(RxWiki News) New research may offer new hope for treating HER2 positive breast cancer, one of the most aggressive forms of this cancer, affecting 20-30 percent of patients. Researchers have found out how the standard drug therapy - Herceptin - works.
They have also discovered that adding medications which increase lymphocyles (a form of infection-fighting white blood cells) improves the effectiveness of treating HER2 positive breast cancer.
"Improving treatment for HER2 positive breast cancer is being studied."
HER2 is caused when the body makes too much of a particular protein called human epidermal growth factor-2 (HER2). HER2 promotes the growth of cancer cells.
The drug Herceptin (trastuzumab) is used to treat this form of breast cancer because it blocks HER2 from encouraging cancer growth. However, exactly how Herceptin works has remained a mystery until now.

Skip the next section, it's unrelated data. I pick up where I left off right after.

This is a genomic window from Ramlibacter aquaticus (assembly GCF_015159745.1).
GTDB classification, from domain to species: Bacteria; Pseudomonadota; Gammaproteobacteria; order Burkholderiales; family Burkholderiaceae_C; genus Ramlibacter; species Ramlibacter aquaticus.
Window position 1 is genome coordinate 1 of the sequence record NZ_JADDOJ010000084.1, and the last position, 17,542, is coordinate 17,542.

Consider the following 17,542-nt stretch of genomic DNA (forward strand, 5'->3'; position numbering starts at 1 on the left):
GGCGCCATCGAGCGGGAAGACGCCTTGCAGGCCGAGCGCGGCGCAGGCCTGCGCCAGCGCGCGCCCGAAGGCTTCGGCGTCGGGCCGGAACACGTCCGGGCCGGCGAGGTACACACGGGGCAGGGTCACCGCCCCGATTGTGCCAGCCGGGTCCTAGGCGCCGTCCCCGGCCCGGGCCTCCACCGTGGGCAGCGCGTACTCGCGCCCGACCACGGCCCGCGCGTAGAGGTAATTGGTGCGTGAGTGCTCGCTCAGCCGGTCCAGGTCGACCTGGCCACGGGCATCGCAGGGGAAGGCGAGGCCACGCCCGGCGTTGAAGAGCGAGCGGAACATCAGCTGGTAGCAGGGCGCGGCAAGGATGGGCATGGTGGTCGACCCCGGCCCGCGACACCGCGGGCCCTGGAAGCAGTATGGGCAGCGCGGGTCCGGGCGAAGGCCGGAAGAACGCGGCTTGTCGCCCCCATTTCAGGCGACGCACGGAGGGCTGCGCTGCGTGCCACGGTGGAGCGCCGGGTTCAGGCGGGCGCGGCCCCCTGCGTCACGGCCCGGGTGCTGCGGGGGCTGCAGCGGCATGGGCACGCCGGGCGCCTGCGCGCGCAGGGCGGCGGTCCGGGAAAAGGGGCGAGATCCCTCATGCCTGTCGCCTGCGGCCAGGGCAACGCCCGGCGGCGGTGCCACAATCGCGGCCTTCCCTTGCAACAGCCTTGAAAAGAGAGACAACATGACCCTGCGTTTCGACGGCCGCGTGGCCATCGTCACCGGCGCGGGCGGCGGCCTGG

In animal studies, Professor John Stagg, a CRCHUM researcher, Professor Mark J. Smyth, with the Peter MacCallum Cancer Centre in Australia and their colleagues have found that Herceptin also helps in the production of interferons, proteins that defend the body against viruses, bacteria, parasites and cancers. These interferons in turn activate lymphocytes, immune cells that protect against infections.
"These findings open another avenue for breast cancer treatment for nearly a third of all women who are affected," notes Stagg.
Scientists have believed that lymphocytes in tumors improve treatment success. These findings support that view. In addition to revealing the precise workings of Herceptin, this study also showed that combining Herceptin with a therapy that stimulates lymphocytes greatly increases its efficacy in animals.
The authors add that clinical trials could start in the near future and that could pave the way for more targeted therapies.